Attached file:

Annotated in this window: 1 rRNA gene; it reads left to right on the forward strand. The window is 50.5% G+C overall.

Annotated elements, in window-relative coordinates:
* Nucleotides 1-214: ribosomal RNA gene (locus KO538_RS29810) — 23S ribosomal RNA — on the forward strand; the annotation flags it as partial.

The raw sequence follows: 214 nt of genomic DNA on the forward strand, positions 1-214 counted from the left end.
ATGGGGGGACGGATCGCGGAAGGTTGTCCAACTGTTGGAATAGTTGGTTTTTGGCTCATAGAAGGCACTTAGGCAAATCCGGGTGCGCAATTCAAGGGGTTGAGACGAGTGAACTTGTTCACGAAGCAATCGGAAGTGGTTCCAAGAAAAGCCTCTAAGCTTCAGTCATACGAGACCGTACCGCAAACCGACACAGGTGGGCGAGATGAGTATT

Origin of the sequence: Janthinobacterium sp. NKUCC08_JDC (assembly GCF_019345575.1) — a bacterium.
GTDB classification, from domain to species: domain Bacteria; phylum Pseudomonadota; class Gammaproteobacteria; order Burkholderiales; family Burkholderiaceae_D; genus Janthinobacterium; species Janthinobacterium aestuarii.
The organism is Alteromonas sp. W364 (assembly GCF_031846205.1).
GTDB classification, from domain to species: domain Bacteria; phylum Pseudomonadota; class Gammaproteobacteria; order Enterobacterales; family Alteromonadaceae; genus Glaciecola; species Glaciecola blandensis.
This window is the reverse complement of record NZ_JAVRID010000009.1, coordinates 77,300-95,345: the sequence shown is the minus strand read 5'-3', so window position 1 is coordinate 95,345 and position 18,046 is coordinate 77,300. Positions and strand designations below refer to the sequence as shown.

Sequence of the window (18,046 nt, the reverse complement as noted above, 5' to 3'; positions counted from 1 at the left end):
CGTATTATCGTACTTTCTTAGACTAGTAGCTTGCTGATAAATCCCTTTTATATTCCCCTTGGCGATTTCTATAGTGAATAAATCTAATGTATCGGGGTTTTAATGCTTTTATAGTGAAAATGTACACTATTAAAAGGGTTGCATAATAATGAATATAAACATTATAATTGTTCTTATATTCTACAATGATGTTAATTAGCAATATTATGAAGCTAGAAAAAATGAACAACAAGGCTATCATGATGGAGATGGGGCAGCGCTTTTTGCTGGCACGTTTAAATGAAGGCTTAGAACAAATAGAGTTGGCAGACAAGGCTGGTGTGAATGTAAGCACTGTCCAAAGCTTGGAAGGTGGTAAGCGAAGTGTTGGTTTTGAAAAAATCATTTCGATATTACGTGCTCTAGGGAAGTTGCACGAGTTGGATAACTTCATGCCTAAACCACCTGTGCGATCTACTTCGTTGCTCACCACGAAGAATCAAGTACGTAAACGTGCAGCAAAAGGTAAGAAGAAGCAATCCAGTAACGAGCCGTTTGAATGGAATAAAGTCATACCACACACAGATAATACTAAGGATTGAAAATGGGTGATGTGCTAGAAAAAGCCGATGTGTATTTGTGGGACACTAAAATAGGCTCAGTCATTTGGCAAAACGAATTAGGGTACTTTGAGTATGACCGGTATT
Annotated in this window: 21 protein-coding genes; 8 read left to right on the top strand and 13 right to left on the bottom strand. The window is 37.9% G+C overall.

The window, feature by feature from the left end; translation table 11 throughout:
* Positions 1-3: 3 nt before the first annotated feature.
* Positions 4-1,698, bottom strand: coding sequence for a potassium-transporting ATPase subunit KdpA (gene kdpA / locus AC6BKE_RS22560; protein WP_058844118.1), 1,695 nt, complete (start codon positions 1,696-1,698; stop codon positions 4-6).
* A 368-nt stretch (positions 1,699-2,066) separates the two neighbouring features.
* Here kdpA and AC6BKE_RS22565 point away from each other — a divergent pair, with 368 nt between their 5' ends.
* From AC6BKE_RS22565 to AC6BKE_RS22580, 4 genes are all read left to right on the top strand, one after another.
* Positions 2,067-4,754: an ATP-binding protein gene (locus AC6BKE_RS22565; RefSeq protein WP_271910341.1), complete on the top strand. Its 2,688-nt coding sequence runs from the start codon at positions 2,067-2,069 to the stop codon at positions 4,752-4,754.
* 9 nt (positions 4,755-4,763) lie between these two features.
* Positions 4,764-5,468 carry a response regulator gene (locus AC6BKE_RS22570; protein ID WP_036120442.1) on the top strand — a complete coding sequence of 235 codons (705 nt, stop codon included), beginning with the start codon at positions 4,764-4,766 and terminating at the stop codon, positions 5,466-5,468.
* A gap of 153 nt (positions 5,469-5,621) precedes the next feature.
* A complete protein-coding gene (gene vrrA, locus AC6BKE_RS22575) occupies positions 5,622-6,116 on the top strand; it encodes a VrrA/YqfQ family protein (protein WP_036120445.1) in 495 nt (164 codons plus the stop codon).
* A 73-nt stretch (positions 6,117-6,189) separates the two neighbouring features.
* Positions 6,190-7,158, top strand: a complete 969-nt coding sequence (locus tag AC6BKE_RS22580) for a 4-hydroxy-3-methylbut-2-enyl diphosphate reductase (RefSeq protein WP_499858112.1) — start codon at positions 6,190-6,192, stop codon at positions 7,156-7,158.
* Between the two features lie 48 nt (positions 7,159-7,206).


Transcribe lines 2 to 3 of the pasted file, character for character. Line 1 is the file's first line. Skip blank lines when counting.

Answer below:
Annotated elements, in window-relative coordinates:
* Nucleotides 1-214: ribosomal RNA gene (locus KO538_RS29810) — 23S ribosomal RNA — on the forward strand; the annotation flags it as partial.